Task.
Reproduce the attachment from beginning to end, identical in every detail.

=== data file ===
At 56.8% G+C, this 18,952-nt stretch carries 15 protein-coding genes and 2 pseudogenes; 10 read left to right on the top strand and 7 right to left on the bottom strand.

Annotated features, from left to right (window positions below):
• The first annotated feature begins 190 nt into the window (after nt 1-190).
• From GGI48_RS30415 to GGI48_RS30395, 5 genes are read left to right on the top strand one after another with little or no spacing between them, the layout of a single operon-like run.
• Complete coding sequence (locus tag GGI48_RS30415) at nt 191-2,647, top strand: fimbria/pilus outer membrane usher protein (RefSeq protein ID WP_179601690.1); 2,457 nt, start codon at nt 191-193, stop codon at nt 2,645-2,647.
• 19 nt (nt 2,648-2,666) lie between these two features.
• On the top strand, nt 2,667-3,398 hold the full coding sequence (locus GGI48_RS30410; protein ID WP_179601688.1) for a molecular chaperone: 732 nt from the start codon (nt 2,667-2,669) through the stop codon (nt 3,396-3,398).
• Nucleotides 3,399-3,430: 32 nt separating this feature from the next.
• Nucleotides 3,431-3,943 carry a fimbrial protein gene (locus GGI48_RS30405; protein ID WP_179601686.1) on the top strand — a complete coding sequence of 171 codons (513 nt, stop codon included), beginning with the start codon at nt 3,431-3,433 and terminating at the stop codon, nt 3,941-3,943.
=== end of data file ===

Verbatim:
At 56.8% G+C, this 18,952-nt stretch carries 15 protein-coding genes and 2 pseudogenes; 10 read left to right on the top strand and 7 right to left on the bottom strand.

Annotated features, from left to right (window positions below):
• The first annotated feature begins 190 nt into the window (after nt 1-190).
• From GGI48_RS30415 to GGI48_RS30395, 5 genes are read left to right on the top strand one after another with little or no spacing between them, the layout of a single operon-like run.
• Complete coding sequence (locus tag GGI48_RS30415) at nt 191-2,647, top strand: fimbria/pilus outer membrane usher protein (RefSeq protein ID WP_179601690.1); 2,457 nt, start codon at nt 191-193, stop codon at nt 2,645-2,647.
• 19 nt (nt 2,648-2,666) lie between these two features.
• On the top strand, nt 2,667-3,398 hold the full coding sequence (locus GGI48_RS30410; protein ID WP_179601688.1) for a molecular chaperone: 732 nt from the start codon (nt 2,667-2,669) through the stop codon (nt 3,396-3,398).
• Nucleotides 3,399-3,430: 32 nt separating this feature from the next.
• Nucleotides 3,431-3,943 carry a fimbrial protein gene (locus GGI48_RS30405; protein ID WP_179601686.1) on the top strand — a complete coding sequence of 171 codons (513 nt, stop codon included), beginning with the start codon at nt 3,431-3,433 and terminating at the stop codon, nt 3,941-3,943.